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Coffee Machines for Under $500: A Buyer’s Guide

Coffee Machines for Under $500: A Buyer’s Guide

Looking for a new coffee machine? If you’re on a limited budget, I completely understand.

However, if your budget for a coffee machine is around $500, you’ll be doing yourself a favor because this is the price range where quality investment is available.

Personally, I believe that purchasing an espresso machine is better and more beneficial than purchasing a standard coffee maker. This is because an espresso machine has a lot more to offer than a simple coffee maker.

While cheap machines are usually made of plastic and produce a drink that barely qualifies as an espresso, a budget with a slightly higher cap may produce a drink worthy of the name.

Short Answer: There are many options available within this budget, but I’ve done the research for the 3 best coffee machines under $500. They include the Breville Infuser, the Gaggia Classic Pro, and the Breville Bambino Plus.

Let’s continue reading to learn more about these top-rated machines.

Best coffee machines under $500

A coffee machine being used.

In this price range, you’re moving up from simplistic machines to something that has more helpful features but is still quite easy to use. According to my research, the three best machines under $500 are:

Breville Infuser – The best of the best

The Breville Infuser espresso machine has a class of its own in this price range. It’s consistent, reliable, loaded with high-end features, and most of all it makes a delightful shot of espresso.

What distinguishes this machine are a few high-end features that significantly improved the drink’s quality.

These include an adjustable PID controller, an auto-purge function that automatically regulates the temperature of the water for optimal extraction, and, of course, the pre-infusion function, which gave this machine its name.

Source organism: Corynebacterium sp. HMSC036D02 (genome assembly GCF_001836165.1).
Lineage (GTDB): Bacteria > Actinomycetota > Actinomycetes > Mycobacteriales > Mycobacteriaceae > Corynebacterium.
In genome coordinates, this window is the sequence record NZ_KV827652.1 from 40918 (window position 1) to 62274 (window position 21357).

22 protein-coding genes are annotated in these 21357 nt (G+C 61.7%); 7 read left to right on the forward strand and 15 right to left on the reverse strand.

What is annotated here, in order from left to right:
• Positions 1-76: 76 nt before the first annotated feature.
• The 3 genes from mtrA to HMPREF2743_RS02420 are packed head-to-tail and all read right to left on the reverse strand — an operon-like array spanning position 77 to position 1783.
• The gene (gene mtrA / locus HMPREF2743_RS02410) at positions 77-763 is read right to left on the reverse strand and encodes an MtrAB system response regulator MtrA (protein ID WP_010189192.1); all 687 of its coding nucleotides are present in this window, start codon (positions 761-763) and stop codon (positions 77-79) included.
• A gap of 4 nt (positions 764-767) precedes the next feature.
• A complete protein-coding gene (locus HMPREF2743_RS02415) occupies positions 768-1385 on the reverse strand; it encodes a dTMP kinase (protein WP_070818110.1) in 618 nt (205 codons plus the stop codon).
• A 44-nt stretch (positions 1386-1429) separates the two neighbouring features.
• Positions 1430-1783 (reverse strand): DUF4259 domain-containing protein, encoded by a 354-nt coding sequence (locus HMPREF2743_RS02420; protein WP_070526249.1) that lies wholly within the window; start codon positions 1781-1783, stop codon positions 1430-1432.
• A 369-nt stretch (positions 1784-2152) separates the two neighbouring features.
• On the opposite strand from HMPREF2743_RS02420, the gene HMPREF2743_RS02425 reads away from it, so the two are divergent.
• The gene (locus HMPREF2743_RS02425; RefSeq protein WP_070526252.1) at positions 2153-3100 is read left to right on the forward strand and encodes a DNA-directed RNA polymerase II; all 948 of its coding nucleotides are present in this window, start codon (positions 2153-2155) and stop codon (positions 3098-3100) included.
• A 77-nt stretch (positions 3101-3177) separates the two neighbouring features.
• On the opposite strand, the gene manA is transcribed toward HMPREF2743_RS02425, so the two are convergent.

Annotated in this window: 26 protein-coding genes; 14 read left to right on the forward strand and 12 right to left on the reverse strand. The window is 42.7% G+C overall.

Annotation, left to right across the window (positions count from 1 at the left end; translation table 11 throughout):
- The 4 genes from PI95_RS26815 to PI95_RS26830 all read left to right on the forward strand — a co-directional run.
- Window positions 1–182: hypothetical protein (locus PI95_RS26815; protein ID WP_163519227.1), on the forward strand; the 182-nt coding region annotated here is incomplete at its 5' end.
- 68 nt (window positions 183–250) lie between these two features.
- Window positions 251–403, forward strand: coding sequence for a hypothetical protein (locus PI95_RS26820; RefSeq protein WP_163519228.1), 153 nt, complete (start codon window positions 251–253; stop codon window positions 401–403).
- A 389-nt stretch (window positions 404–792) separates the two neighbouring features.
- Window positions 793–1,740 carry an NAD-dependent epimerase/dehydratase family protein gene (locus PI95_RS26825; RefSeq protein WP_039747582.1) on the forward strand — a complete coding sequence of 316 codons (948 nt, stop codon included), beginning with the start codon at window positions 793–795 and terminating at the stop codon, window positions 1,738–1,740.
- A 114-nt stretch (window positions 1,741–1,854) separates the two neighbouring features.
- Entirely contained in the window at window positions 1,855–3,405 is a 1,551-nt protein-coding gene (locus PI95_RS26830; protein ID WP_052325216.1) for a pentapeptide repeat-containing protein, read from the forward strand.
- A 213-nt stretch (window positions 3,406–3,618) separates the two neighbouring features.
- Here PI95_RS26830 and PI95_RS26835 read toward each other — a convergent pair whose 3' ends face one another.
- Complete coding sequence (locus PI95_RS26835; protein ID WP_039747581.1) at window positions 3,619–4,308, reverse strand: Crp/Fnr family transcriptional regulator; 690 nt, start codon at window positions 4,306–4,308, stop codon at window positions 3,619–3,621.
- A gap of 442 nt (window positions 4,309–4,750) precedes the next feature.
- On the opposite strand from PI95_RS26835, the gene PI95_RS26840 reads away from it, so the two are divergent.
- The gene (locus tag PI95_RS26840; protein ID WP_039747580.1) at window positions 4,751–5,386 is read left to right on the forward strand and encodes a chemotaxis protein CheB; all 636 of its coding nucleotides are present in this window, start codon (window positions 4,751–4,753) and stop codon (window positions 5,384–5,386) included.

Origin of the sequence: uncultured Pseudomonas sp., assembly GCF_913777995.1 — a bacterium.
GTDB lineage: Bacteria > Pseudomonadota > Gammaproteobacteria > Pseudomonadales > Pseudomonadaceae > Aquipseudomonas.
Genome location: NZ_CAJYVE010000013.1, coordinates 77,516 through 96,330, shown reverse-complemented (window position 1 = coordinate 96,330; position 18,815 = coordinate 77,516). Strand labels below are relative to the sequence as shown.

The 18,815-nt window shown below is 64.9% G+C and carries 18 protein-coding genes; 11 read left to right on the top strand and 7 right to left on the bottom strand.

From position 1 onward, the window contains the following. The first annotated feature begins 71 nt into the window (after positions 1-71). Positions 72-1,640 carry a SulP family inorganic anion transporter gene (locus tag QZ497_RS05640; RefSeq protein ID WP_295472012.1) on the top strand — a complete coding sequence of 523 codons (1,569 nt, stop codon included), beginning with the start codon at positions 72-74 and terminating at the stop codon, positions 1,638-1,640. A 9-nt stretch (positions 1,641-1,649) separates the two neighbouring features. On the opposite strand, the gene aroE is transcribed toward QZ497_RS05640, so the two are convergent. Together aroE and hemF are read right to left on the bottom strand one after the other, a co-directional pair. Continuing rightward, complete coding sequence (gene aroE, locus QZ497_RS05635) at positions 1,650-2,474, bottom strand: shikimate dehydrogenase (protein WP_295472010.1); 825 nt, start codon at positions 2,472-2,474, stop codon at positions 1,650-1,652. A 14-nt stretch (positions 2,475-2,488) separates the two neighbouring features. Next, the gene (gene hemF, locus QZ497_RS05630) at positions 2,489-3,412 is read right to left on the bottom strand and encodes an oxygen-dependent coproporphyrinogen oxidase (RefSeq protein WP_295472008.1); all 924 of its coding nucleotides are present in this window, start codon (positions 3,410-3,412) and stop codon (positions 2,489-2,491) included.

Because of these factors, I believe the Breville BES840XL Infuser is the best espresso machine under $500.


  • Makes consistently great espresso
  • A steam wand for making great microfoam
  • Programmable controls
  • Lots of high end features
  • Dry puck feature
  • Has hot water dispenser


  • Non-standard 54mm portafilter
  • Steams and brews 1 at a time

Price: $463.56

Gaggia Classic Pro – Tried and tested

What sets this machine apart is its commercial-grade quality and its design which is made for longevity. This means that both the portafilter and the group head are made of heavy-duty brass, which not only keeps the temperature stable but also ensures the machine lasts a long time.

Other highlights include a 72 oz water tank, a 58mm group head, a 17.5 bar boiler, and a solenoid valve that allows for a faster turnaround between shots.

The Gaggia Pro also has a commercial-style steam wand that lets you create quality steamed milk.

The only drawback of this machine is that it only has a single boiler, which means you can’t steam your milk while brewing your espresso.


  • Perfect for beginners
  • Makes great espresso
  • Easy to clean
  • Large water reservoir
  • Durable and robust


  • Cup clearance is short so can only fit small cups when portafilter inserted
  • Hard to determine water temperature

Price: $444.09